The ‘indirect duties’ view is we have no duties directly to animals, we owe them nothing and we can do nothing that wrongs them. Instead, we can do wrong acts involving animals and so we have duties regarding them rather than to them (Regan, p.224).
An example of this view is, if you were to injure a friend‘s pet animal, you would have done something wrong – not to the animal, but to your friend, because you have upset your friend and damaged their property (the animal). In this view, the animal is seen as no different to any other property belonging to your friend – their house or car for example. Your duties involving the animal are indirect duties to your friend. The view holds that all of our duties regarding animals are indirect duties to humanity (Regan, p.224, Hursthouse p.94).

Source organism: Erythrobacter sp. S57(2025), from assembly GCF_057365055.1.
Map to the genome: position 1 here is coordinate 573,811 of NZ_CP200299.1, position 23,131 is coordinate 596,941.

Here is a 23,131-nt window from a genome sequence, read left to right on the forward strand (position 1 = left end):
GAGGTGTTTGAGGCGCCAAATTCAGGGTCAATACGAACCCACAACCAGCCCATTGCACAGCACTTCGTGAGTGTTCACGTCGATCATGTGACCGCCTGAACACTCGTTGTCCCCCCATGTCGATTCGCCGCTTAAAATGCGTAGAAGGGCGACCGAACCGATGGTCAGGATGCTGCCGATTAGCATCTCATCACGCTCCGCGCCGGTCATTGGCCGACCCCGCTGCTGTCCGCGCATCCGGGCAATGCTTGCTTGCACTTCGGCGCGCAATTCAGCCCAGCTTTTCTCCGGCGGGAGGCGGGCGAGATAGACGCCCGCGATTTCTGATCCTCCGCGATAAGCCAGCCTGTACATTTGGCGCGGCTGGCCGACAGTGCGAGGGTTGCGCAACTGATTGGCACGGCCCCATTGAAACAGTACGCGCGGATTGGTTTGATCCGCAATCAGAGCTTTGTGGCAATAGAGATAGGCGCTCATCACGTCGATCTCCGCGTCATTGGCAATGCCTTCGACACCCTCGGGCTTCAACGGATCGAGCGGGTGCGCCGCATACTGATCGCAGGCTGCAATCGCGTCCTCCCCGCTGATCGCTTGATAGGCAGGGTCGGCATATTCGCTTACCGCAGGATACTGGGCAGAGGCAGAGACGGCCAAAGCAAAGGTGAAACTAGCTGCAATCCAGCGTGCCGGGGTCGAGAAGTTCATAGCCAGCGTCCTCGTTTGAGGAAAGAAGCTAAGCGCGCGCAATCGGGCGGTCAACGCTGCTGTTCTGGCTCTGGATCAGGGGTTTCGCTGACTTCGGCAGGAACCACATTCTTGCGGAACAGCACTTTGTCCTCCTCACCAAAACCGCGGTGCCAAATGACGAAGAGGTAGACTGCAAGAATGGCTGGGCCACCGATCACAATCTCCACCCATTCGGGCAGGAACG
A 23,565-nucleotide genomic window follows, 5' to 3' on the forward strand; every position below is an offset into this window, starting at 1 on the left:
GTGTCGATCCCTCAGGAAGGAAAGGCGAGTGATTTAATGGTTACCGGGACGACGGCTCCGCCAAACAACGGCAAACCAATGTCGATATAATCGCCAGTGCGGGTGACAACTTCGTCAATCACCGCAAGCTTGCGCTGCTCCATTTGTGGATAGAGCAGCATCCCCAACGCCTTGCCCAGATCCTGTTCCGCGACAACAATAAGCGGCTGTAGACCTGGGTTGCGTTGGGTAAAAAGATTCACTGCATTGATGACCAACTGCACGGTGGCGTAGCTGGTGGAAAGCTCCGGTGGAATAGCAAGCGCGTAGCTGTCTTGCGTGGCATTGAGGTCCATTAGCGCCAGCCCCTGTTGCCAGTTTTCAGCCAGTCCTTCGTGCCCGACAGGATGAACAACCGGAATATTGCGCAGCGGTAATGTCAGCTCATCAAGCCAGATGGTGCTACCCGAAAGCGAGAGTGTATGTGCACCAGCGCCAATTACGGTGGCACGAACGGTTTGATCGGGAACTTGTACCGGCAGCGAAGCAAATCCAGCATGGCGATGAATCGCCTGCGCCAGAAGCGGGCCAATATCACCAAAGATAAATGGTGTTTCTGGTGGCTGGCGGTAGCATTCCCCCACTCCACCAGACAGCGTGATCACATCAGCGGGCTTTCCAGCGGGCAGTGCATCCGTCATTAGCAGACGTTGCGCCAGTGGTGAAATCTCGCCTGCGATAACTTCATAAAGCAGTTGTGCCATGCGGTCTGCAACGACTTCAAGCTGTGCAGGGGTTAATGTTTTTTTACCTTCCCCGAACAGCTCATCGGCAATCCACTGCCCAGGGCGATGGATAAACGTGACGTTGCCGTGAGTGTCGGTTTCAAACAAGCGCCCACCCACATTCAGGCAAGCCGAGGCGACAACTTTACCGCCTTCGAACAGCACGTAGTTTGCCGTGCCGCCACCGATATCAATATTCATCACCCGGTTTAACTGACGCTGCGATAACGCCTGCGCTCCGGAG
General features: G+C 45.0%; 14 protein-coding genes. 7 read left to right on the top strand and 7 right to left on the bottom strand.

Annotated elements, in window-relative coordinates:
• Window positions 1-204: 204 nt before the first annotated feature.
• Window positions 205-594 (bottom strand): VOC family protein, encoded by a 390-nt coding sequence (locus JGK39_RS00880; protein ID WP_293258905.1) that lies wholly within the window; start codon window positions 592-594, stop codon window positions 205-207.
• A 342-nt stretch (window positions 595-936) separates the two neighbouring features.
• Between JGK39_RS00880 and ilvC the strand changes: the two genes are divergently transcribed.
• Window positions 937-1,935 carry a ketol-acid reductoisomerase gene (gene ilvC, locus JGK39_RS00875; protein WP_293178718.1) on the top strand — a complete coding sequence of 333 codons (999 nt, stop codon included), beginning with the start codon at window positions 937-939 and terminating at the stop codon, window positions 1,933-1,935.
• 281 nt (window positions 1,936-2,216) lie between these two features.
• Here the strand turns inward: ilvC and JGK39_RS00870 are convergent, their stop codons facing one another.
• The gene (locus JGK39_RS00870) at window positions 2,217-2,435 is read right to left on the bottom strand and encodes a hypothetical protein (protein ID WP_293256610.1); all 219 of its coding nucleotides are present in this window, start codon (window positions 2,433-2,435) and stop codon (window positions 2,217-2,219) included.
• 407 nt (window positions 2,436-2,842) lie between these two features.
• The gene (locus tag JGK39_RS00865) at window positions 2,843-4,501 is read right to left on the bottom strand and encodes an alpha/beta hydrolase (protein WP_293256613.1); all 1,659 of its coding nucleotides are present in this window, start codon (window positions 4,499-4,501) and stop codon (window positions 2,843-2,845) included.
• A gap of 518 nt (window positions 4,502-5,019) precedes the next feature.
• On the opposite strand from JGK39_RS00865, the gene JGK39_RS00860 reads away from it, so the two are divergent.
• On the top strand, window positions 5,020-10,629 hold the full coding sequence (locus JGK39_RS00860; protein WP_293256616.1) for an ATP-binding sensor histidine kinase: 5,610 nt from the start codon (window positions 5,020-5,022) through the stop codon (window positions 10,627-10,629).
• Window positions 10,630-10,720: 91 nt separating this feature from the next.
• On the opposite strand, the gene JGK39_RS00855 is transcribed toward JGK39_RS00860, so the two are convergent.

Regan explains that in order to justify the indirect duty view, that we have no direct duties to animals, it is necessary to believe that animals don’t feel pain, and/or if they do, only human pain can be morally relevant. The perspective that animals feel no pain was held by Descartes and he was almost alone in this view (Hursthouse, p.88). The second premise opens up a huge argument as to why only human suffering is relevant – beyond the scope of this essay – but is what Regan argues is, blatant speciesism (Regan, p.230). The fact that they are not members of our species does not entitle us to exploit them in a similar way to racism (Singer, p.212).